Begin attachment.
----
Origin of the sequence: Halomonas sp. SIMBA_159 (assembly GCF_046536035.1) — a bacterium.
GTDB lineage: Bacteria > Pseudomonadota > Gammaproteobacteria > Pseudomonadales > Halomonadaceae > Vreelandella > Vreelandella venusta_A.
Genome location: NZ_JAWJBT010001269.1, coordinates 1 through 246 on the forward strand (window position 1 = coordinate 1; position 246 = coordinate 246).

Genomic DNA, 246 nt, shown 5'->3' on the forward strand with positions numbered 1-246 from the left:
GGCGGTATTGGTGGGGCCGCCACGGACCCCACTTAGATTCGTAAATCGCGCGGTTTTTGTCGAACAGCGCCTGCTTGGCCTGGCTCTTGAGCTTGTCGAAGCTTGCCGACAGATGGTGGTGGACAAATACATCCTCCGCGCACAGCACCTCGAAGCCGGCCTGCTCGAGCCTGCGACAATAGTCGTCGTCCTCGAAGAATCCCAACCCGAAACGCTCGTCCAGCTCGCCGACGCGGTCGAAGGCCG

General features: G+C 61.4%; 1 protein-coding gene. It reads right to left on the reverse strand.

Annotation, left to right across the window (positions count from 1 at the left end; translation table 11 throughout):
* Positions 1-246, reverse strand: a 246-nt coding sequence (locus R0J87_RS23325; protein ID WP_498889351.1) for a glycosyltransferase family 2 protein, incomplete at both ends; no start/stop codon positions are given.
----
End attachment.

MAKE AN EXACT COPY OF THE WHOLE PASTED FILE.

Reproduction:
Origin of the sequence: Halomonas sp. SIMBA_159 (assembly GCF_046536035.1) — a bacterium.
GTDB lineage: Bacteria > Pseudomonadota > Gammaproteobacteria > Pseudomonadales > Halomonadaceae > Vreelandella > Vreelandella venusta_A.
Genome location: NZ_JAWJBT010001269.1, coordinates 1 through 246 on the forward strand (window position 1 = coordinate 1; position 246 = coordinate 246).

Genomic DNA, 246 nt, shown 5'->3' on the forward strand with positions numbered 1-246 from the left:
GGCGGTATTGGTGGGGCCGCCACGGACCCCACTTAGATTCGTAAATCGCGCGGTTTTTGTCGAACAGCGCCTGCTTGGCCTGGCTCTTGAGCTTGTCGAAGCTTGCCGACAGATGGTGGTGGACAAATACATCCTCCGCGCACAGCACCTCGAAGCCGGCCTGCTCGAGCCTGCGACAATAGTCGTCGTCCTCGAAGAATCCCAACCCGAAACGCTCGTCCAGCTCGCCGACGCGGTCGAAGGCCG

General features: G+C 61.4%; 1 protein-coding gene. It reads right to left on the reverse strand.

Annotation, left to right across the window (positions count from 1 at the left end; translation table 11 throughout):
* Positions 1-246, reverse strand: a 246-nt coding sequence (locus R0J87_RS23325; protein ID WP_498889351.1) for a glycosyltransferase family 2 protein, incomplete at both ends; no start/stop codon positions are given.